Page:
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Big Data Not A Cure-All In Medicine

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Big Data Not A Cure-All In Medicine


Big Data Not A Cure-All In Medicine

Big Data Not A Cure-All In Medicine

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  • <iframe src="" width="100%" height="290" frameborder="0" scrolling="no" title="NPR embedded audio player">
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Big data is a trendy term for the ever-expanding cloud of information that's online and increasingly searchable. Some researchers say it could change the way medical research is done and the way individual doctors make medical decisions. Others say big data raises too many big questions — especially when it comes to medicine.


The data from those personal health apps and devices will be added to the vast amount of medical information now stored in digital form. For example, electronic medical records of individual treatments and their outcomes. Those are available to professionals and importantly they're searchable. All that information adds up to a great example of big data. It could help practitioners answer important questions about how to treat their patients, but there's also wariness about big data in medical settings. Here's Amy Standen of member station KQED in San Francisco.

AMY STANDEN, BYLINE: In 2011, a young girl from Reno, Nevada, was flown by helicopter to the pediatric intensive care unit at Stanford's Lucile Packard Children's Hospital. Jenny Frankovich was an attending physician there.

JENNY FRANKOVICH: She was gravely ill. Her kidneys were shutting down.

STANDEN: Tests showed the girls had lupus, a disease in which the immune system goes rogue. Frankovich had seen kids like this before. And she recalled that some of them also developed blood clots, which can be deadly. Blood clots can be prevented with an anticoagulant, but that too carries risks.

FRANKOVICH: You could stroke. A patient could bleed into another organ.

STANDEN: Giving the drug was risky. Not giving the drug was also risky. So Frankovich asked the other doctors around the girl's bed, what should we do here? The answer - we don't really know.

FRANKOVICH: There wasn't enough published literature to guide this decision. And really, the best route was to not do anything.

STANDEN: And that's when she had her big idea.

FRANKOVICH: I knew I had the patients' charts, all electronic, in a database that was searchable.

STANDEN: Not long ago, she says, this data would have filled an entire office room with boxes of paper files. Now she could search it with a keystroke.

FRANKOVICH: I brought the data back to that big team of doctors that was around her bed. And I said, hey, this is the number of lupus patients we've had. This is the number that had a clot. What do you think? Universally everybody said, wow, based on those numbers, you know, it seems like we should try to prevent a clot in her.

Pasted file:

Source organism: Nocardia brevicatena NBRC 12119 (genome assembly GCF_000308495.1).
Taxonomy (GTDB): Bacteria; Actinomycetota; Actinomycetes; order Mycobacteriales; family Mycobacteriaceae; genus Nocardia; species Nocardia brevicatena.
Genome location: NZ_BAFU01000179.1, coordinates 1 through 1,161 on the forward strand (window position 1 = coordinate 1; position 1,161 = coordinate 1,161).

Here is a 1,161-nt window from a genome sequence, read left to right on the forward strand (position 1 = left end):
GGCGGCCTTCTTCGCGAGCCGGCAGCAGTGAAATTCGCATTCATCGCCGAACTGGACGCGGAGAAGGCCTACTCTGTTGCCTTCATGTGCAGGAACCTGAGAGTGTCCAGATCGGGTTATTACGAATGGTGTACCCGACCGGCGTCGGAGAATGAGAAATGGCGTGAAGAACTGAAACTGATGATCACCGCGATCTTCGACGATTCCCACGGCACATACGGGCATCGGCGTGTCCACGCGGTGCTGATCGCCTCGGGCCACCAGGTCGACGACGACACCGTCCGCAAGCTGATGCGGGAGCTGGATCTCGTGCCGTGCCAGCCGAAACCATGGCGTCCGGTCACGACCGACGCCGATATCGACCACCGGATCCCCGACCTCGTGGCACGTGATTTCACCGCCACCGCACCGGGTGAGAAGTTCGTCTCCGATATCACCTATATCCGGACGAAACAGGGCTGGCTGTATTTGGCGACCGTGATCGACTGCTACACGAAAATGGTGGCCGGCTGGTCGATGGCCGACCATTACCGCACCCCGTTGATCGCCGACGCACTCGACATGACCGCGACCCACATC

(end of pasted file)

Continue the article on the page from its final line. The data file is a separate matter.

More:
STANDEN: So they did. It worked.

FRANKOVICH: She didn't develop a clot. And over time, her lupus did get better. And she's, as far as I know, doing well.

STANDEN: This may sound kind of obvious, like something doctors would do all the time. But it's actually really unusual, the only time her hospital had used medical records in a situation like this. And to Atul Butte, who studies medical data at Stanford, this is a big step, an example of a seismic shift he believes is happening right now in medicine.

ATUL BUTTE: The idea here is the scientific method itself is growing obsolete.

STANDEN: This idea draws from an essay published in Wired magazine back in 2008 called "The End Of Theory." And according to the essay, in the future so much information will be available at our fingertips that there will be almost no need for experiments.

BUTTE: Think about it - the scientific method, we learn this in elementary school. You come up with a question, or what we call a hypothesis, and go make the measurements to address and answer that question or hypothesis.

STANDEN: The answers already exist.

BUTTE: We already have the measurements and the data. The struggle is to figure out what do we want to ask of all that data?

STANDEN: To Butte, this cloud of data means that pretty soon we shouldn't need so many controlled trials. The answers are already there in the patient records and other digital health databases. If Butte's right, you might think that what Frankovich did has become standard practice at her hospital. In fact, the opposite happened.

FRANKOVICH: We're actually not doing this anymore.

STANDEN: The system just isn't ready, the hospital decided. What if Frankovich had used the wrong search terms or the engine itself had bugs? What if the records had been mis-transcribed? Even Frankovich agrees that it's just too risky.

FRANKOVICH: I mean, for sure the data is there, right? Now we have to develop the system to use it in a thoughtful, safe way.

STANDEN: Getting that system in place, she and others hope, will lead to better, faster, cheaper medicine. But it's still many years away. For NPR News, I'm Amy Standen.

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